And like Hunter had to do at that time, Span has had to change some things about his own production at the plate. Recently, Span has worked on making changes to his swing, altering his batting grip by moving his hands closer together. It's been a slight adjustment that has helped Span change from a slap hitter to having a bit more strength in his swing."I feel like I have a lot more whip with my hands together," Span said. "And now I'm able to drive the ball more than before." That doesn't mean Span has changed his approach from using his speed as one of his greatest assets. It's that kind of blazing speed that caused Gardenhire to chide the young center fielder about his inability to keep his batting helmet on as he's flown around the bases this spring. But there has been more than just offensive growth for Span. Hunter said he's been watching Span develop in all assets of the game, including the thing that Hunter prides himself most in -- defense. "In the outfield, we've been talking and working a lot," Hunter said. "[Outfield instructor] Jerry White has been working with him, as far as getting rid of the ball quicker. But Denard's already an athlete. Whatever you tell him to do, he'll do it. If he doesn't know how to do it, the first time you tell him he has it just like that, and that's a sign of a great athlete. And that's what the Twins have in him." Span knows this spring is important, because he he can let the organization know he's about ready for his opportunity. And after watching Span play in nearly every game this spring, the Twins aren't so concerned anymore about whether the prospect is ready to make the jump. "He is going to be available to us this year, where in the past he's had things to learn," Gardenhire said. "If something happens with Torii, we'll bring him up and let him have a chance to play." Getting the chance to play with Hunter is something Span hopes could happen. But with the likelihood of Hunter remaining in Minnesota past this season growing more remote by the day, Span has prepared himself for what could be to come. And that's Span in center field and Hunter donning another uniform. "Of course it's in the back of my mind," Span said. "I don't want him to leave, but I have to be prepared. No matter what, the things he's taught me will always be with me."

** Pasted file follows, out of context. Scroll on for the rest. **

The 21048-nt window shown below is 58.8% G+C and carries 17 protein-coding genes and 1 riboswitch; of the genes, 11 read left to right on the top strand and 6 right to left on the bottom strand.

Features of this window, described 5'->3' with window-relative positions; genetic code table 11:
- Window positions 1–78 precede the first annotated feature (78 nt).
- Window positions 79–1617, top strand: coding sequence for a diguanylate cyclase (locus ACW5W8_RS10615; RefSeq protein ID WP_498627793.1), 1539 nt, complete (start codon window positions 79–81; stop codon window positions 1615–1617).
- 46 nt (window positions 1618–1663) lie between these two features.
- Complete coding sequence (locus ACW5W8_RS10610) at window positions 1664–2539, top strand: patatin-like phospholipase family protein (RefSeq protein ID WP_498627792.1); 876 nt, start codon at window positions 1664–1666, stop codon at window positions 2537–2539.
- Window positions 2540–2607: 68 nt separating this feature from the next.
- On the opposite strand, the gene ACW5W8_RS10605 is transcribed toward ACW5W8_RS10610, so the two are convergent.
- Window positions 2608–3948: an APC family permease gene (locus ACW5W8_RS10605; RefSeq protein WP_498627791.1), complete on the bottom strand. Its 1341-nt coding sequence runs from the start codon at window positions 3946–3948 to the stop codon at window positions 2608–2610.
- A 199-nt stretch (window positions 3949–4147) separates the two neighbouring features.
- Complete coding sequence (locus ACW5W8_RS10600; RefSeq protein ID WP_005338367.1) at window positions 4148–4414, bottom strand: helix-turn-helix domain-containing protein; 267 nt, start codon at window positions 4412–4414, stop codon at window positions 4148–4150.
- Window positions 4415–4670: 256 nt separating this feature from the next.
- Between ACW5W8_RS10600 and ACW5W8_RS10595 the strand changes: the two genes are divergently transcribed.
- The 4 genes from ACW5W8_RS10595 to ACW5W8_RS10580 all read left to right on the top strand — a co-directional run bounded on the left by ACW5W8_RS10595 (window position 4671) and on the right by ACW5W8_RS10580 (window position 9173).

Kelly Thesier is a reporter for MLB.com. This story was not subject to the approval of Major League Baseball or its clubs.